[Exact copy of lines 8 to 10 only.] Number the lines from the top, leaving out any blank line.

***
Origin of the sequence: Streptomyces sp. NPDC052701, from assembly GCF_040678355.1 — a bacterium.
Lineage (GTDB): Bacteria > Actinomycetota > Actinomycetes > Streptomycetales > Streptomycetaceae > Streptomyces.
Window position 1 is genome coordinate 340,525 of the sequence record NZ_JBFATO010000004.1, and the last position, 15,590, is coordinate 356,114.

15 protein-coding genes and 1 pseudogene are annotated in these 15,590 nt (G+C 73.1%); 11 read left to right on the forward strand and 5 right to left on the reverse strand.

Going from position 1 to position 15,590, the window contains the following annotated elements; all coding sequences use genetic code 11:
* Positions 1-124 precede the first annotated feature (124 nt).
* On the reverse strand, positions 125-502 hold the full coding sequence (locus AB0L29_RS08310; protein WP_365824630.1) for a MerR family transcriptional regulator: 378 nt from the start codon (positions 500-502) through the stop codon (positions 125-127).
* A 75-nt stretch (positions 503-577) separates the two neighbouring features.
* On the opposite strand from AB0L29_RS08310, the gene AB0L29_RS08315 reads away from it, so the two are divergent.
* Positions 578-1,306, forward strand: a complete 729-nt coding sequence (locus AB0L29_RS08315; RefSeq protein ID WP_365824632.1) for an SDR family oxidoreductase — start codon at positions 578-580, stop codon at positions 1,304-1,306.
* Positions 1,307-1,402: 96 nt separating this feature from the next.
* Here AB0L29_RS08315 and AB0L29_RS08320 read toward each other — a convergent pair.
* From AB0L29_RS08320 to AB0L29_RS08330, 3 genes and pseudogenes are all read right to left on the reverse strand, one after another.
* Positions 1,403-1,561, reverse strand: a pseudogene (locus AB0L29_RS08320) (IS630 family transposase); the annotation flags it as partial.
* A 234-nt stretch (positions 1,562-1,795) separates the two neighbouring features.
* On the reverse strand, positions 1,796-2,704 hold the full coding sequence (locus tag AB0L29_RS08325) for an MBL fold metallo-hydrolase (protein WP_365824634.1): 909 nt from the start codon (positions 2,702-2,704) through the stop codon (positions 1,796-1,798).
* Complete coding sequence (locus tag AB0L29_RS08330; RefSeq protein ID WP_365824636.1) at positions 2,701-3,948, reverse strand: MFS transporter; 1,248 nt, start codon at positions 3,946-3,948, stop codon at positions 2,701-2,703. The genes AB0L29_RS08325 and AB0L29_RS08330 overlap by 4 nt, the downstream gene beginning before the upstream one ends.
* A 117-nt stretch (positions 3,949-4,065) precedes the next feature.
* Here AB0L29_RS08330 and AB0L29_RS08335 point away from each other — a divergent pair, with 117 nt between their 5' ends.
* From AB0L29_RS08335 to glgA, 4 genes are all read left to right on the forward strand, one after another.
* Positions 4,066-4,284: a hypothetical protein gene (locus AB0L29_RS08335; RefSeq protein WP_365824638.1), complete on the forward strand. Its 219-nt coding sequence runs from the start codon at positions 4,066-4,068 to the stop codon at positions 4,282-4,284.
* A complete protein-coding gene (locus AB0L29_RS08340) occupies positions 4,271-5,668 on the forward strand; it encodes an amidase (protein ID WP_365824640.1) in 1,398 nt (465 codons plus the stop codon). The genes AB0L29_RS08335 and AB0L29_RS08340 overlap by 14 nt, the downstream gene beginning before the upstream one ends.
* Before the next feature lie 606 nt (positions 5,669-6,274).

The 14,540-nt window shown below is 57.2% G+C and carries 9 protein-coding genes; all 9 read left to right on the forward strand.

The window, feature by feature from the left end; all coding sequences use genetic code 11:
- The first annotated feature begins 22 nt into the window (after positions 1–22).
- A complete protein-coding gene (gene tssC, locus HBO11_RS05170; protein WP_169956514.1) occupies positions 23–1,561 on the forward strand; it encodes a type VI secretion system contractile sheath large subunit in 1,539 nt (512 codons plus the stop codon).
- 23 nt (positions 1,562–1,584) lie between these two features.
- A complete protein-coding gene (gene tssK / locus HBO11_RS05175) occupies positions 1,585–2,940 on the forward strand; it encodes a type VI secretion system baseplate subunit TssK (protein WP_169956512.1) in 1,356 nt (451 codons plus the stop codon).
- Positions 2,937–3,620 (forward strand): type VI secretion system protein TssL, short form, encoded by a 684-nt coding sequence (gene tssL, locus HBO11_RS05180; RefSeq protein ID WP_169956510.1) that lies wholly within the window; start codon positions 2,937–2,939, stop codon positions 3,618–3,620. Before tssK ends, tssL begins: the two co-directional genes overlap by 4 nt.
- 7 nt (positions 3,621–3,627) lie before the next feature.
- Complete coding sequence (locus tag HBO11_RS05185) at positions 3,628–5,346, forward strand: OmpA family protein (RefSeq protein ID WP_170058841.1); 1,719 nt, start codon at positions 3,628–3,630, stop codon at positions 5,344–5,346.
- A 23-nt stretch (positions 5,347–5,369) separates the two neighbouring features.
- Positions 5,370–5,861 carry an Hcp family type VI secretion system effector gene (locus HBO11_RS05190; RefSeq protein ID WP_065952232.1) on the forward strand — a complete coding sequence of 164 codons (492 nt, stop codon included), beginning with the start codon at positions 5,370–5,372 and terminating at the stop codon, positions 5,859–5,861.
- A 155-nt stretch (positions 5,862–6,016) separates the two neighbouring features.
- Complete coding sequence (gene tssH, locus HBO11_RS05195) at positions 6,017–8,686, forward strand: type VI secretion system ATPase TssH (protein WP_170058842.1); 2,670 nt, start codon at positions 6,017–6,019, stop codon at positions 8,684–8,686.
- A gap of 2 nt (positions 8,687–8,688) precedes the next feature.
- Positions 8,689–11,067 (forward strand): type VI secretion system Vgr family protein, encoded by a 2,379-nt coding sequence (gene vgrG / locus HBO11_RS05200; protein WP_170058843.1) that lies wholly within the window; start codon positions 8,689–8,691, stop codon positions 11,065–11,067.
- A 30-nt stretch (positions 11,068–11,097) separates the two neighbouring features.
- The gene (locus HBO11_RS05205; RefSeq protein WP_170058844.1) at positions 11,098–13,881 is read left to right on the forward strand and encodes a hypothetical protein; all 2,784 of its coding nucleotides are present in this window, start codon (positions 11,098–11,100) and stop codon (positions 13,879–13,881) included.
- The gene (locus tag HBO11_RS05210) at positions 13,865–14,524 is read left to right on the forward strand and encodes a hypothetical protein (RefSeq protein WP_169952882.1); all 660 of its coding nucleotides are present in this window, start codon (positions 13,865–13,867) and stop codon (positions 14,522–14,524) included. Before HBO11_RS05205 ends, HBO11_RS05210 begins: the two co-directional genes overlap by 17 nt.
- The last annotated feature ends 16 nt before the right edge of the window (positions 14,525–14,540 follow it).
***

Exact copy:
* A 75-nt stretch (positions 503-577) separates the two neighbouring features.
* On the opposite strand from AB0L29_RS08310, the gene AB0L29_RS08315 reads away from it, so the two are divergent.
* Positions 578-1,306, forward strand: a complete 729-nt coding sequence (locus AB0L29_RS08315; RefSeq protein ID WP_365824632.1) for an SDR family oxidoreductase — start codon at positions 578-580, stop codon at positions 1,304-1,306.